Ohm's Law describes the relationship between voltage, current and resistance. If you know two of those three, you can calculate the third.
If you don't know two of them, but only one, which matches your case, then Ohm's Law, while it may be involved in parts of the work, is not capable of calculating what you want.
For example, your 19V->5V. If you knew either the resistance of the load you were going to connect it to, or the exact (and static) current draw of the load, you could use Ohm's law to calculate a resistance that would drop enough voltage to get to 5V. But you don't know either of those values.
One example, where Ohm's law is applicable, is when calculating for an LED as a load. Take for example a typical LED - say it has a forward voltage (Vf)of 2V and a current (If) of 25mA. To run it off a 19V power supply you would have to lose 17 of those 19 volts to get it down to the 2V Vf. So, we now have two knowns - the voltage drop of the resistor, and the current through the resistor - the 25mA If of the LED.
Pop those into Ohm's Law, and we get:
R=V/I = 17/0.025 = 680Ω
However, if you don't know all those figures, or the figures are likely to change - as in a power supply, where the current draw changes depending on what you connect it to - then you will need something far more complex. These methods involve the use of non-linear devices (resistors are linear - double the current, and you double the voltage). Ohm's Law is a linear law. With non-linear devices there are a whole gamut of other calculations.
The simplest device that would result in what you want would be the Zener diode. This is like a normal diode, but has a specific reverse voltage at which in breaks down. So, you could take a 5V Zener diode and use that in reverse across your power supply - and anything over 5V would go through the diode, leaving you with 5V on your output. However, the diode will allow huge currents through it, overheating, and blowing up your power supply, or the diode. So, we need to limit the current. That is where Ohm's law comes in. Now we have a voltage, and a desired current (the limit we don't want to go over - usually just under the limit of the Zener diode), so we can use Ohm's law to calculate the value of a resistor to limit the current to just what we want.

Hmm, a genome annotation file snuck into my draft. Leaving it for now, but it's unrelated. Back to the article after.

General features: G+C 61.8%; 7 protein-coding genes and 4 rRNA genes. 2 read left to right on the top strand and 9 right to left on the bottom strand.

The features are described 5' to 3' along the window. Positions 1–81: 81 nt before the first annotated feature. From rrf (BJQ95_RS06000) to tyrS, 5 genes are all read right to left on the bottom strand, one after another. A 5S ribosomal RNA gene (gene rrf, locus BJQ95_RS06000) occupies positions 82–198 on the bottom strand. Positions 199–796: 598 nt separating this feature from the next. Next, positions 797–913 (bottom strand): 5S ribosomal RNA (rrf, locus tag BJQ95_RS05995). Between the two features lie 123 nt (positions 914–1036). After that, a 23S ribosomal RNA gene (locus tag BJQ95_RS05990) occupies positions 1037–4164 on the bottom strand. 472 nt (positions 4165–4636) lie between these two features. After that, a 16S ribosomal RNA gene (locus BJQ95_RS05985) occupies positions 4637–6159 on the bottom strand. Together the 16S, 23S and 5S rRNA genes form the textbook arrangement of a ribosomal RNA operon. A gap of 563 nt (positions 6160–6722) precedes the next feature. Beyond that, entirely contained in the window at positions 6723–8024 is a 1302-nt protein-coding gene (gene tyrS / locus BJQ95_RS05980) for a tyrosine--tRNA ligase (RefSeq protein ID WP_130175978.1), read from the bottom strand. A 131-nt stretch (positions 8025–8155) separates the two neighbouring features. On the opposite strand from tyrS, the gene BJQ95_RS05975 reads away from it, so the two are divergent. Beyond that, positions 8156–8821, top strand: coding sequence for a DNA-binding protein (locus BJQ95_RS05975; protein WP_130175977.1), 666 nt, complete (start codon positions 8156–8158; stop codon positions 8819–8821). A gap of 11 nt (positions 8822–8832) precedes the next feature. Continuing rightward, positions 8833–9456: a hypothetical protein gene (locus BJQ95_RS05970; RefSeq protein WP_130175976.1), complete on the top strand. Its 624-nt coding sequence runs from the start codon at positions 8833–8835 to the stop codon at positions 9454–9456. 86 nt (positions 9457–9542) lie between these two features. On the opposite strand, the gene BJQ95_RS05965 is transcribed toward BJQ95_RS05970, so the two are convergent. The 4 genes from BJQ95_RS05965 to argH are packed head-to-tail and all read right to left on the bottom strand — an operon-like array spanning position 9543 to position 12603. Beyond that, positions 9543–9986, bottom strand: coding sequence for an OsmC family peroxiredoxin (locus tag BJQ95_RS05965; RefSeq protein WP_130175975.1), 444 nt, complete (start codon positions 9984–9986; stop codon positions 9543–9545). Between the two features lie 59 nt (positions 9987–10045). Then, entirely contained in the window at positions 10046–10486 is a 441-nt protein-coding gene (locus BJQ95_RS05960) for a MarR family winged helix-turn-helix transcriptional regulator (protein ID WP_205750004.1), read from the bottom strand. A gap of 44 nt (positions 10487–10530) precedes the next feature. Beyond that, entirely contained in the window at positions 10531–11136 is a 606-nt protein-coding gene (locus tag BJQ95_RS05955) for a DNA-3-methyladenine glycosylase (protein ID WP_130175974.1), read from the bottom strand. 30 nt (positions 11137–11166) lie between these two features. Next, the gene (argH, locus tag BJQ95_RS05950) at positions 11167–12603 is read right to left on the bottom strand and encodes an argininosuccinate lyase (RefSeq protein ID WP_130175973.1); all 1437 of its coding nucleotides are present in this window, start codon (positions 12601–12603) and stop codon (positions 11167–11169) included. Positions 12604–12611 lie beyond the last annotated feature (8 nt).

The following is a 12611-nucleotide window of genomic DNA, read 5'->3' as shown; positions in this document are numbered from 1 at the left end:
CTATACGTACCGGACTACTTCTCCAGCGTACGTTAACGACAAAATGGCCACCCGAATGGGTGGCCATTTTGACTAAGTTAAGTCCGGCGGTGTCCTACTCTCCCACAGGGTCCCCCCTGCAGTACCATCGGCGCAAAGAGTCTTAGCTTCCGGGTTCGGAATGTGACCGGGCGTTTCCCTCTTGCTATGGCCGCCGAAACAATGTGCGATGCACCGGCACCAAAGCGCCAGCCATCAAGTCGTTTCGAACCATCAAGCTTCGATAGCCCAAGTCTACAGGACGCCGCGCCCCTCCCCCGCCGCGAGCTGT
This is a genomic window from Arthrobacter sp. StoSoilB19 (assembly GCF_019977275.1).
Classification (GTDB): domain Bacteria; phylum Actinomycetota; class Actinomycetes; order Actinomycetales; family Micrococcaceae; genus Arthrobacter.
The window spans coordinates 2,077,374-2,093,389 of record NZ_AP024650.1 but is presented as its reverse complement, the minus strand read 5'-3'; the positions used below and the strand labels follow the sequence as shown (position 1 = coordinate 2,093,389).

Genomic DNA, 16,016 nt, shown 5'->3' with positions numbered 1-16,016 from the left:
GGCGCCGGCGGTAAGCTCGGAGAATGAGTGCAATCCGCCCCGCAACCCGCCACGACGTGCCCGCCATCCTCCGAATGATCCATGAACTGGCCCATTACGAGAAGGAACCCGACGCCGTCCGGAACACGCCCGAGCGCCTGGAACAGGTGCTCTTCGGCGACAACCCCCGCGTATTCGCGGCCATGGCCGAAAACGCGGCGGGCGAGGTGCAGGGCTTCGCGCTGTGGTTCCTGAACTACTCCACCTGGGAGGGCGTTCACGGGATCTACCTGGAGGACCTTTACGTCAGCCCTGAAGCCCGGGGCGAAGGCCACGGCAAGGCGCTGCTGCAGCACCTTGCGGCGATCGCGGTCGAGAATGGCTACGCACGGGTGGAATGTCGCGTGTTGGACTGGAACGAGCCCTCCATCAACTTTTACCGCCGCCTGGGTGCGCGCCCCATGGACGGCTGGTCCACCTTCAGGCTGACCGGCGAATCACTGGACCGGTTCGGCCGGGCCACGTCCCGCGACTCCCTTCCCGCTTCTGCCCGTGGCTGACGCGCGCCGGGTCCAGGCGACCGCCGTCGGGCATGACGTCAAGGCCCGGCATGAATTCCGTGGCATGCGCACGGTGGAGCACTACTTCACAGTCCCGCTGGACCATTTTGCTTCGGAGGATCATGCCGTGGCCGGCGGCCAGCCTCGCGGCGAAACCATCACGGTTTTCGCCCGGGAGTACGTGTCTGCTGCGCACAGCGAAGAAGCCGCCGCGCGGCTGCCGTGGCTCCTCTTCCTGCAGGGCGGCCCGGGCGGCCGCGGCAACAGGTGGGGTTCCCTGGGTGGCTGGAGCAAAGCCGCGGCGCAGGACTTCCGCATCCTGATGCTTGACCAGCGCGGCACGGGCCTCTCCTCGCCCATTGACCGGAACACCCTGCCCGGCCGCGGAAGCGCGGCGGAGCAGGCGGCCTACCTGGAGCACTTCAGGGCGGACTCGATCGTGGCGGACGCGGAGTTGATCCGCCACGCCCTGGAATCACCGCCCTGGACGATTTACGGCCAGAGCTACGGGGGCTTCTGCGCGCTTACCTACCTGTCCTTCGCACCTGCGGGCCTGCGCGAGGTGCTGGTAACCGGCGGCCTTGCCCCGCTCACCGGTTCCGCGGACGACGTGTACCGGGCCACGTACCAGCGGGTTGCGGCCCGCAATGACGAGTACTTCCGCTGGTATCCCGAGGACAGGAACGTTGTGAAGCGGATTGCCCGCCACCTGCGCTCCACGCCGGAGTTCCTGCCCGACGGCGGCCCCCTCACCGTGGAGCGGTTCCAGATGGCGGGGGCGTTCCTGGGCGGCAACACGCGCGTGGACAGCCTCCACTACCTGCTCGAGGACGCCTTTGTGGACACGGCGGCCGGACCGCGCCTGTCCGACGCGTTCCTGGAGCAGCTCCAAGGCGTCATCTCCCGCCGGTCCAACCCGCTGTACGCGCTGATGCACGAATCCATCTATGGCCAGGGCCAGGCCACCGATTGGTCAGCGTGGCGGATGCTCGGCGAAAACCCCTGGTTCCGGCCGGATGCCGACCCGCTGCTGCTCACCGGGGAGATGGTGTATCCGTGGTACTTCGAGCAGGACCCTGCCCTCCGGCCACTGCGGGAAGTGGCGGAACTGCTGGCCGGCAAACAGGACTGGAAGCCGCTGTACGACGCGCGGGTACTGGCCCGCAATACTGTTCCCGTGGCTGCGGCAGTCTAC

Then, more complex, but far more stable, is the voltage regulator. These come in 2 flavours - Linear and Switching. Linear regulators are kind of like an automatic variable resistor. They change their internal resistance automatically depending on the current flowing to get a specific voltage out. These are rather inefficient and often get very hot and waste power. Switching regulators are somewhat more tricky to work with (there are some monolithic ones available, but they can be a bit tempramental) and if you're not careful you can radiate lots of noise throughout your circuit, but they can provide much better conversion of voltages. They basically work a bit like a low-pass filter on a PWM signal to provide a voltage - as you would with the PWM outputs on the Arduino. A feedback signal allows it to monitor the actual output voltage and adjust itself to get the right voltage. Far more energy efficient as it's only really using any power during the "on" cycle of the PWM waveform. The bigger the voltage difference between input and output, the smaller that "on" part, and so no power is wasted.